Rare diseases represent a big challenge for biomedical research, health care and society in general, given their high diversity and low numbers/scattered distribution of patients.
Even though the incidence of each rare disease is not higher than 1 in 2,000 newborns, there are around 7,000 rare diseases that affect 30 million people in Europe alone. In Portugal, it is estimated that 600-800,000 people suffer from RDs.
In most cases, diagnosis is especially difficult for these diseases, the drugs that are available are expensive and the interest of the pharmaceutical industry in developing new drugs is limited, all this leading to patients and their families lacking satisfying answers.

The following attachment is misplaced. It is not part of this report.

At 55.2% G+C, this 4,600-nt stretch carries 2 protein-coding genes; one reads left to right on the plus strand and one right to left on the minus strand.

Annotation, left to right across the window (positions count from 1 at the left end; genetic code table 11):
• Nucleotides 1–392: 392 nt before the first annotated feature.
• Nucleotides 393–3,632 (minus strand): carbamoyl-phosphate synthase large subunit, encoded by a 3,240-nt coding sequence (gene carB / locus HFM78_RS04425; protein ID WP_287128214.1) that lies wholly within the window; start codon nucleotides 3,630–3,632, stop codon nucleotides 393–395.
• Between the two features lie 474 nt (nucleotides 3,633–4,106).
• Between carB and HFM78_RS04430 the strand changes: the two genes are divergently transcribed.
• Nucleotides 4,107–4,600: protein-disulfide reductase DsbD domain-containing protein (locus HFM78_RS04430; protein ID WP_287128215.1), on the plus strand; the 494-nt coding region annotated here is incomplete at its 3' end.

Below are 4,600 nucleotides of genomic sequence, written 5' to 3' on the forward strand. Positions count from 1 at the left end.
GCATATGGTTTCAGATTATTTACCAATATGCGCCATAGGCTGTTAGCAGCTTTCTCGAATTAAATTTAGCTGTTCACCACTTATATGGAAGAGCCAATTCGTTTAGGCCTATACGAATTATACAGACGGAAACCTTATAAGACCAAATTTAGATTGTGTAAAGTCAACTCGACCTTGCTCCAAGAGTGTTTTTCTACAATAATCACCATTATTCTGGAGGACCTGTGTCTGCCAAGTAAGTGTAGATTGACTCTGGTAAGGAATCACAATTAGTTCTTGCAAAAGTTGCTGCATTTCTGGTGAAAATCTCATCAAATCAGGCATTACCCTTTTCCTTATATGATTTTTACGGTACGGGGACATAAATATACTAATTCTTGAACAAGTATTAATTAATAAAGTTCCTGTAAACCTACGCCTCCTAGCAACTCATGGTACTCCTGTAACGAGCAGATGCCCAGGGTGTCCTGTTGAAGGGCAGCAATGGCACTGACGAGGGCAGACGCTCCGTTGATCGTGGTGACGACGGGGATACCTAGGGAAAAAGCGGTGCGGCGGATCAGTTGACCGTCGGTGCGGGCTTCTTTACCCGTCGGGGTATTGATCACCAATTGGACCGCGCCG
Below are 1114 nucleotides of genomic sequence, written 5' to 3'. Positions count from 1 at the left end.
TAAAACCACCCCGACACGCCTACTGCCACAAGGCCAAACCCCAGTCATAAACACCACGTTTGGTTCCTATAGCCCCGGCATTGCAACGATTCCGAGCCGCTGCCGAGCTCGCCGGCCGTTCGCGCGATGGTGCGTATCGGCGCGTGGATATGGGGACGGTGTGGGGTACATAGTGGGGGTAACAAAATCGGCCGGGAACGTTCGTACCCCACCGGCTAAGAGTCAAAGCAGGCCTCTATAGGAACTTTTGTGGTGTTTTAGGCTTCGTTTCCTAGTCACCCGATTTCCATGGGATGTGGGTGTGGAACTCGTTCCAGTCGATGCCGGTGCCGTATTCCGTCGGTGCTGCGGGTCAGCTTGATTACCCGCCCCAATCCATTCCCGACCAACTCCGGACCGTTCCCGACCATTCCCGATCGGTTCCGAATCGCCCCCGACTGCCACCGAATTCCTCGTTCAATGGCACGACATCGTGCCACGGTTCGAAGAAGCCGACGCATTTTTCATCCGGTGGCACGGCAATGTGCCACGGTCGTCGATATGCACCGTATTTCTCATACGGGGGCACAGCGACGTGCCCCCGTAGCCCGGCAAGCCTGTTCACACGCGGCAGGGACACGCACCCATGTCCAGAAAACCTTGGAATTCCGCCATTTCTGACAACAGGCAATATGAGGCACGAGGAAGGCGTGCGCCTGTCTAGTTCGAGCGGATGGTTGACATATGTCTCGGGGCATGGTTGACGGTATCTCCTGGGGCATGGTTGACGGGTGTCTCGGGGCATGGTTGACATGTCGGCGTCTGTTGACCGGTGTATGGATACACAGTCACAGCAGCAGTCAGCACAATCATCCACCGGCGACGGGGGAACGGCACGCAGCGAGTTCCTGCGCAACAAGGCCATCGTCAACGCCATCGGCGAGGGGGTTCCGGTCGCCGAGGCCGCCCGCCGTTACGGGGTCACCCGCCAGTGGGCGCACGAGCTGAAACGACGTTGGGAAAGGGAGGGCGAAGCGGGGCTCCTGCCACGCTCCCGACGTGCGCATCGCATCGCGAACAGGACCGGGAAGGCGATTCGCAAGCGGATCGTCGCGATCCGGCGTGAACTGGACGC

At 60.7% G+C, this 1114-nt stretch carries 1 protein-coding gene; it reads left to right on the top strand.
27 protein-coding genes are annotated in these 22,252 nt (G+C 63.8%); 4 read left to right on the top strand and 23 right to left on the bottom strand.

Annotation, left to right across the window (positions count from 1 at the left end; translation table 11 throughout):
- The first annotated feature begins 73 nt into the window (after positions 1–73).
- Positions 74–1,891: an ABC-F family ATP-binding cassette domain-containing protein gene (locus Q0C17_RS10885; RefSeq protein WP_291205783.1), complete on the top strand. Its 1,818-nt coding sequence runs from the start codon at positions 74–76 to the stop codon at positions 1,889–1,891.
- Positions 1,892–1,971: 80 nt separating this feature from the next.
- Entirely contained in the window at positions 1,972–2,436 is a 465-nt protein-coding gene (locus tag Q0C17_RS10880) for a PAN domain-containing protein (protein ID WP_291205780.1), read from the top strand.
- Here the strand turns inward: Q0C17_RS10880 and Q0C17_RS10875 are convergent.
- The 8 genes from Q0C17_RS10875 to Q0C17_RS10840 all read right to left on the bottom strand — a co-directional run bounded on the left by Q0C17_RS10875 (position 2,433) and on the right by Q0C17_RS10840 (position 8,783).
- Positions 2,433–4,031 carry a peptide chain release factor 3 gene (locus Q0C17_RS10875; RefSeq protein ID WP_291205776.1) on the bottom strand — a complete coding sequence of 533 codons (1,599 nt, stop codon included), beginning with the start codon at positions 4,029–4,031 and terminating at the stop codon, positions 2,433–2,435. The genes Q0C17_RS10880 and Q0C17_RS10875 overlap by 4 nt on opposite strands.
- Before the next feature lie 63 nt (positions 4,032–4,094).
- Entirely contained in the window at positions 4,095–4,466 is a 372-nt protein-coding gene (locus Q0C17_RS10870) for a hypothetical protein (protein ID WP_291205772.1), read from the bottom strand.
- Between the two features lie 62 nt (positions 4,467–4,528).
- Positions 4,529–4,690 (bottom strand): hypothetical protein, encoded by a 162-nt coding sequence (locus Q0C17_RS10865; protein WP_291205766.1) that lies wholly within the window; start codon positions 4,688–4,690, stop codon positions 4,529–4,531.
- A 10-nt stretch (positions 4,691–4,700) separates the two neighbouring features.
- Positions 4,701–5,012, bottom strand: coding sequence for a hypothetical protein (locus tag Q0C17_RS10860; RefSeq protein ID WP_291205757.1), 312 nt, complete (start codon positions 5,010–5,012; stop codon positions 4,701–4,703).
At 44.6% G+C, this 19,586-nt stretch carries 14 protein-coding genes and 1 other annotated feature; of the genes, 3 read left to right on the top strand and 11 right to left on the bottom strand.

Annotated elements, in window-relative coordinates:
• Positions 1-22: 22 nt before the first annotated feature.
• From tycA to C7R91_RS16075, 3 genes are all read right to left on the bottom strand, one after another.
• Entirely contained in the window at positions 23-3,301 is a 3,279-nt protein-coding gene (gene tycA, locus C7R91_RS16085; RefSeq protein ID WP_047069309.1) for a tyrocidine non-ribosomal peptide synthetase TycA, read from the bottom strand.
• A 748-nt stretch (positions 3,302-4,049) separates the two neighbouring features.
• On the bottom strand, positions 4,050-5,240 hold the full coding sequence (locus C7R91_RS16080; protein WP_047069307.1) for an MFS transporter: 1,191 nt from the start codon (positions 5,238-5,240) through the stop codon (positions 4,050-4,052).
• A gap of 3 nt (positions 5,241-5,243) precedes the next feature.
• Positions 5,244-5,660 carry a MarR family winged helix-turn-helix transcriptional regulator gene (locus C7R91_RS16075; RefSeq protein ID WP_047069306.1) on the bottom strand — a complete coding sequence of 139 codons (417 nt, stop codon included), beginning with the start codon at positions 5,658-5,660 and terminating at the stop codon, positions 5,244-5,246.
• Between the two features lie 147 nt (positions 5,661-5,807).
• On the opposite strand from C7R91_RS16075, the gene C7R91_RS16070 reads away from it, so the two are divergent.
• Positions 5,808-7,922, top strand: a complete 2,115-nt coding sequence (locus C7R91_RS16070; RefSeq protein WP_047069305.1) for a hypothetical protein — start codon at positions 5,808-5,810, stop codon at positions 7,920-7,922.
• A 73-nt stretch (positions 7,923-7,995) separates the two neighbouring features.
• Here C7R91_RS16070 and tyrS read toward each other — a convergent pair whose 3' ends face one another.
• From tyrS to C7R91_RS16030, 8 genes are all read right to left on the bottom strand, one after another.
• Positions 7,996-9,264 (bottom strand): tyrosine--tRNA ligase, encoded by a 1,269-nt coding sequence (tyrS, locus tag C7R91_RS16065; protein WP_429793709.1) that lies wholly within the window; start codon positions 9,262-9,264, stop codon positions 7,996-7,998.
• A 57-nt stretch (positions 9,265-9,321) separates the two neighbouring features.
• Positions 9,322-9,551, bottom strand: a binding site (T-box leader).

Lysosomal diseases and ciliopathies are conditions that share the same basic molecular defect(s) and common defective cellular phenotypes, despite being clinically very diverse. These are two of the main research fields of CEDOC-NMS|FCM, and the ones subject to strengthening through this Twinning project.